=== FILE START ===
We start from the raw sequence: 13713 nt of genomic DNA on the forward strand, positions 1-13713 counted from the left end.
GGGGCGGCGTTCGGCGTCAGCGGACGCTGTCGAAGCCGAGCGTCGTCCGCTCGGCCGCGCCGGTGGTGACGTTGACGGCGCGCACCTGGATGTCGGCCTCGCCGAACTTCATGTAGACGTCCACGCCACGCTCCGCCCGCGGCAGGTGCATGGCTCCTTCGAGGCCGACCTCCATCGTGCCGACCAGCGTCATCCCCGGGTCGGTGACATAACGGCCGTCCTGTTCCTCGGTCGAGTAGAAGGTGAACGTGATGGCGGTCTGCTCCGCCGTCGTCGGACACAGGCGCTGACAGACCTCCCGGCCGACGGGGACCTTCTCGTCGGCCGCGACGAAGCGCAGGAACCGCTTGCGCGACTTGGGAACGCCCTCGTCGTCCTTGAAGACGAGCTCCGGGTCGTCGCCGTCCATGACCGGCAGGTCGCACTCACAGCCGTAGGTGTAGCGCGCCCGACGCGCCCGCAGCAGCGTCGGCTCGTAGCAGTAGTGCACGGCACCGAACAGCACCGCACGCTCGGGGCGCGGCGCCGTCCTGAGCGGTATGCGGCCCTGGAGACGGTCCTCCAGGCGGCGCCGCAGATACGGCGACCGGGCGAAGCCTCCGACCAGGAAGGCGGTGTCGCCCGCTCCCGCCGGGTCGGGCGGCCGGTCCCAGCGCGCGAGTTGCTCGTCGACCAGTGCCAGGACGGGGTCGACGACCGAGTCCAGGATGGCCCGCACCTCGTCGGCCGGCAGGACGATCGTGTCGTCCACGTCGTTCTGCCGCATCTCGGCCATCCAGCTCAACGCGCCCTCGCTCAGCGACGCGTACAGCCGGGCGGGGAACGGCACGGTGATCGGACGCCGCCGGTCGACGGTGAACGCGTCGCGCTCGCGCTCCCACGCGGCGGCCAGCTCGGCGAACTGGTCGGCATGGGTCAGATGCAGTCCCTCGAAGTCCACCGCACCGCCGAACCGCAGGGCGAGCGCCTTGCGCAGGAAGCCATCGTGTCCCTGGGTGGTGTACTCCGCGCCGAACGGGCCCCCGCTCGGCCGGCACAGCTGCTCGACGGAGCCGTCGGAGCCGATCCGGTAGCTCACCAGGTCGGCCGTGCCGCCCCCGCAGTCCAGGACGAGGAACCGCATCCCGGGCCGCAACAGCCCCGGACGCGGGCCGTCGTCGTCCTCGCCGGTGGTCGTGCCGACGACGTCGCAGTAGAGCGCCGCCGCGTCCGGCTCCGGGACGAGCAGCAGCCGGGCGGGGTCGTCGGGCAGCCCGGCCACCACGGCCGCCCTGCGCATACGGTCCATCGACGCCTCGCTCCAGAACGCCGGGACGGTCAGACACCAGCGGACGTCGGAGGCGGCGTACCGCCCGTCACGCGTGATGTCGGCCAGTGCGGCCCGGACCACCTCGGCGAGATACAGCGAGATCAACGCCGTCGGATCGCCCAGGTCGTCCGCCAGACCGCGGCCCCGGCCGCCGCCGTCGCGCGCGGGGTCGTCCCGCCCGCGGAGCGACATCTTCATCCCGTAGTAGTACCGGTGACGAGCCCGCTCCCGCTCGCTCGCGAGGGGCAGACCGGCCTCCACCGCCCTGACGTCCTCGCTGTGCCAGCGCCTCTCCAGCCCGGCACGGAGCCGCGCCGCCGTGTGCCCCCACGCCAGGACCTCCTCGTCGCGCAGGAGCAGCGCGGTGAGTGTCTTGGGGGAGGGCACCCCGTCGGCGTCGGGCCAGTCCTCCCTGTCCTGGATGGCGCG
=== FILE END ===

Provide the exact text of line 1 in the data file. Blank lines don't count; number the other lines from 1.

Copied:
We start from the raw sequence: 13713 nt of genomic DNA on the forward strand, positions 1-13713 counted from the left end.